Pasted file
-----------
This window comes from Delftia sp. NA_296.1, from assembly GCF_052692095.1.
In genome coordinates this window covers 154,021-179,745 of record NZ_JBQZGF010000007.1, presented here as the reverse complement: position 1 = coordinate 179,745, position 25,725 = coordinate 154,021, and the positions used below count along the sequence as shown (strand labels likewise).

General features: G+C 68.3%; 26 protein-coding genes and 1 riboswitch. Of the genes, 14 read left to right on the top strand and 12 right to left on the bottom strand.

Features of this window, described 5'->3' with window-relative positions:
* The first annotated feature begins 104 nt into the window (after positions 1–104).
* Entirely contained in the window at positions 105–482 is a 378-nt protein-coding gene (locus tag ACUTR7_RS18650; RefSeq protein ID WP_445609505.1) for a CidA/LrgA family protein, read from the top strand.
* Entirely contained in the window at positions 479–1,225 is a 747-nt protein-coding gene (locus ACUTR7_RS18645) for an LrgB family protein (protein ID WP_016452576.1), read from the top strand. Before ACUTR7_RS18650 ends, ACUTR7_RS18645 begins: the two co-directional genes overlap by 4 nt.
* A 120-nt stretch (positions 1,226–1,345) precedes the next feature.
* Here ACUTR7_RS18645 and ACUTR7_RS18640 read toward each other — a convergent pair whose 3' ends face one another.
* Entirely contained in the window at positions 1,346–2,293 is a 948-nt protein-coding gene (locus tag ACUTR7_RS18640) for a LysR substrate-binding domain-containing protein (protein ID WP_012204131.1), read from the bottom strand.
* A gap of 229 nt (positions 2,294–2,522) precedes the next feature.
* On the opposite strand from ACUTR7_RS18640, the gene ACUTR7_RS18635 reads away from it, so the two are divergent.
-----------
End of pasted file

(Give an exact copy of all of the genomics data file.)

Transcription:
This window comes from Delftia sp. NA_296.1, from assembly GCF_052692095.1.
In genome coordinates this window covers 154,021-179,745 of record NZ_JBQZGF010000007.1, presented here as the reverse complement: position 1 = coordinate 179,745, position 25,725 = coordinate 154,021, and the positions used below count along the sequence as shown (strand labels likewise).

General features: G+C 68.3%; 26 protein-coding genes and 1 riboswitch. Of the genes, 14 read left to right on the top strand and 12 right to left on the bottom strand.

Features of this window, described 5'->3' with window-relative positions:
* The first annotated feature begins 104 nt into the window (after positions 1–104).
* Entirely contained in the window at positions 105–482 is a 378-nt protein-coding gene (locus tag ACUTR7_RS18650; RefSeq protein ID WP_445609505.1) for a CidA/LrgA family protein, read from the top strand.
* Entirely contained in the window at positions 479–1,225 is a 747-nt protein-coding gene (locus ACUTR7_RS18645) for an LrgB family protein (protein ID WP_016452576.1), read from the top strand. Before ACUTR7_RS18650 ends, ACUTR7_RS18645 begins: the two co-directional genes overlap by 4 nt.
* A 120-nt stretch (positions 1,226–1,345) precedes the next feature.
* Here ACUTR7_RS18645 and ACUTR7_RS18640 read toward each other — a convergent pair whose 3' ends face one another.
* Entirely contained in the window at positions 1,346–2,293 is a 948-nt protein-coding gene (locus tag ACUTR7_RS18640) for a LysR substrate-binding domain-containing protein (protein ID WP_012204131.1), read from the bottom strand.
* A gap of 229 nt (positions 2,294–2,522) precedes the next feature.
* On the opposite strand from ACUTR7_RS18640, the gene ACUTR7_RS18635 reads away from it, so the two are divergent.